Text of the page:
Print Friendly and PDFPrint Friendly


5 consequences for kids not doing chores

If kids don't get their assigned chores done each week, be ready with a combination of natural consequences for kids.

If you've given the kids age-appropriate chores and all you're getting is backtalk or non-compliance, it's time to take back control of the asylum from the inmates.

Here are five ways to keep you from looking like the bad guy, and instead place the onus on the doer - or lack thereof - of the chores at hand.

1. consequences for kids start by piling on more chores for the defiant.

Give more chores to the rule-breaker whose duties aren't done; ditto for a child who keeps whining about her chores.

2. take away privileges.

Ground the child who refuses to do his chores for the morning or the afternoon. Take away his TV privileges for the weekend. Call it the "no work, no play" rule.

3. stand firm on your chores rules.

Stand behind your rules. The advantage to having rules is that you don't have to reinvent the wheel every day. There are no arguments. Simply say, "You know the rule, and you're in violation, buddy! No exceptions."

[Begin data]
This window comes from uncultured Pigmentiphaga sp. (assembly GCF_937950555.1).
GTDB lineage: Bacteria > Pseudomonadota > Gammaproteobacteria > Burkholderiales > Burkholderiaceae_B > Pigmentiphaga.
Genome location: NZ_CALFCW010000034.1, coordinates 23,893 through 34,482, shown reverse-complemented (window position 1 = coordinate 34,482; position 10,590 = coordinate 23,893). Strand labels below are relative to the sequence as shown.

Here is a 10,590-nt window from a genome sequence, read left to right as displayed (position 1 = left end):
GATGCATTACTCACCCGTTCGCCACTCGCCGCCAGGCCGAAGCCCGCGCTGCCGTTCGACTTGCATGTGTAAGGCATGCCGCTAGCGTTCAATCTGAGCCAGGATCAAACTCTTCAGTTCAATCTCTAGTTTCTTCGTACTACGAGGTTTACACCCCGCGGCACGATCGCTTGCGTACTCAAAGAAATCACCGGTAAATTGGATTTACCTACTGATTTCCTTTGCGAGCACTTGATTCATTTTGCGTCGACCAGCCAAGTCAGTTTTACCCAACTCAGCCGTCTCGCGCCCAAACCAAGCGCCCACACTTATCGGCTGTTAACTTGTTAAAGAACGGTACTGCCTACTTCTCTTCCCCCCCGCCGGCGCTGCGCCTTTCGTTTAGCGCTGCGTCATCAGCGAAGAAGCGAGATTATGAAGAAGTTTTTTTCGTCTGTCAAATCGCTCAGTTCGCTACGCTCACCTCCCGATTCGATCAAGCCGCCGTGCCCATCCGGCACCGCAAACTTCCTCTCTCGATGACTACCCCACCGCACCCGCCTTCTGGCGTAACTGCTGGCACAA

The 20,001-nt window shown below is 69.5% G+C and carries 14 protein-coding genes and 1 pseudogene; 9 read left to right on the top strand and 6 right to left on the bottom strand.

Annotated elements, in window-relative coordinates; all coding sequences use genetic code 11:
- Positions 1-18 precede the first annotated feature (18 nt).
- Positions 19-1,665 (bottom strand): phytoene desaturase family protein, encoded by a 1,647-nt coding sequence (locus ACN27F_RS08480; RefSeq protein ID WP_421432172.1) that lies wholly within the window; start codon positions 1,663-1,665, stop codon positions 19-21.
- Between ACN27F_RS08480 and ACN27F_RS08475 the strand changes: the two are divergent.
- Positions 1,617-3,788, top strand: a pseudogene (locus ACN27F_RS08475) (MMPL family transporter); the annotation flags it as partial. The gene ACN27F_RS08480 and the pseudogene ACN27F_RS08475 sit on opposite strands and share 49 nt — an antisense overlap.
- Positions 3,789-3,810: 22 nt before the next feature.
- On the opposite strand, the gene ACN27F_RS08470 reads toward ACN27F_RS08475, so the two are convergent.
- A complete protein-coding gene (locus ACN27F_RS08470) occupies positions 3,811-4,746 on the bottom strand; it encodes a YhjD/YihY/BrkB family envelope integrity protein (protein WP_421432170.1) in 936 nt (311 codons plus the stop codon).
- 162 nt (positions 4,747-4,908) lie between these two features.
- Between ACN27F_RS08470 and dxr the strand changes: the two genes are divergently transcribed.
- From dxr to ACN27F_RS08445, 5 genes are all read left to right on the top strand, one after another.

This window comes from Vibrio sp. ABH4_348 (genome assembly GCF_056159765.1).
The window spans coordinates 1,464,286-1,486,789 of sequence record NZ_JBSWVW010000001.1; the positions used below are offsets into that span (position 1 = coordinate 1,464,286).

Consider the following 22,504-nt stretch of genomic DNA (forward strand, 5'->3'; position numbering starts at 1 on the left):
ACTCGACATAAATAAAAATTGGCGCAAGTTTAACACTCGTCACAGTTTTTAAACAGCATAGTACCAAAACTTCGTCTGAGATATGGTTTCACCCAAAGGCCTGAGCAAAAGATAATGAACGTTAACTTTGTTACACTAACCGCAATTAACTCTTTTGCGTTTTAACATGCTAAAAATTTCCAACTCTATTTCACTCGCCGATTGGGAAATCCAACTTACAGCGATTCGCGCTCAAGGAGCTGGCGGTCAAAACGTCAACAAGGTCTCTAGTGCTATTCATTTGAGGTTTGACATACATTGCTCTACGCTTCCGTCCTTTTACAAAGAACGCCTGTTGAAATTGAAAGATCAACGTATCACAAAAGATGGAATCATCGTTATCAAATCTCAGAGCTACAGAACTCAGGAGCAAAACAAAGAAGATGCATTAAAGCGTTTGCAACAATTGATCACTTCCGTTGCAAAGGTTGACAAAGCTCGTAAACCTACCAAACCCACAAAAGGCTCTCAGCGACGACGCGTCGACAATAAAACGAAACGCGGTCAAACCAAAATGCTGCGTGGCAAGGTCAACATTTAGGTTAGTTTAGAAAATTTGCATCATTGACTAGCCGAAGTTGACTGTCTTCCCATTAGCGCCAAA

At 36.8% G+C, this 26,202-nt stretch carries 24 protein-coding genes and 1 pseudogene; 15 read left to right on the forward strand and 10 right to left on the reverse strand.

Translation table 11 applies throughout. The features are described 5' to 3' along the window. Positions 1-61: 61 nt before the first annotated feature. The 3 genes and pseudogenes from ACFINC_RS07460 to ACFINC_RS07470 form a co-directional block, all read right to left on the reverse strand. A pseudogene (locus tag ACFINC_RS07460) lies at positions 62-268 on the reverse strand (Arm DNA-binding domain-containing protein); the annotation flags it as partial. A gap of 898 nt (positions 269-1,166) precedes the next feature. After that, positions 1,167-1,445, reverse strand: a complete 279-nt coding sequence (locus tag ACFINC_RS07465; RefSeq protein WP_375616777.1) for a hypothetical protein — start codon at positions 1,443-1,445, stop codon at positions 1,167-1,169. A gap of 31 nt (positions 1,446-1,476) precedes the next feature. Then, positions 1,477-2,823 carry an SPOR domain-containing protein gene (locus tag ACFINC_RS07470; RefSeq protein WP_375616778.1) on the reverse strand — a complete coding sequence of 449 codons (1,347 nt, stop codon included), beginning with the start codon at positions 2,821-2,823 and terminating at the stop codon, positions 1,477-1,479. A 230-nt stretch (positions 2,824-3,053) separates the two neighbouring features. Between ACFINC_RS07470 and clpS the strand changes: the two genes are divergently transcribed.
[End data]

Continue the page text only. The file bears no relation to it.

4. use natural consequences for kids.

This technique requires some restraint and patience. It means that you allow your child to make a mistake and wait for him to experience the natural consequence of that mistake. (Of course, common sense must apply - don't let them do anything dangerous!)

This technique is good for harmless things like putting off a chore for so long that a child has to miss a social event to complete the chore by its Saturday due date.

5. don't get mad.

Even if your children don't do their chores or give you bad attitudes, it's wise to apply discipline but to keep your emotions in check. Avoid anger at all costs. It gives them a license to misbehave and sends you tumbling back to square one.

Visit the Clean Organized Home Store for kids cleaning tools, cleaning products, and more!



More in Cleaning

Related Stories



› 5 Consequences for Kids Not Doing Chores

Comments

Have your say about what you just read! Leave a comment in the box below.


About the Author

Tara Aronson

Tara Aronson is a native Californian. Having grown up in San Diego, she studied journalism and Spanish to pursue a career in newspaper writing. Tara, whose three children - Chris, Lyndsay, and Payne - are the light of her life, now lives and writes in Los Angeles. She also regularly appears on television news programs throughout the U.S.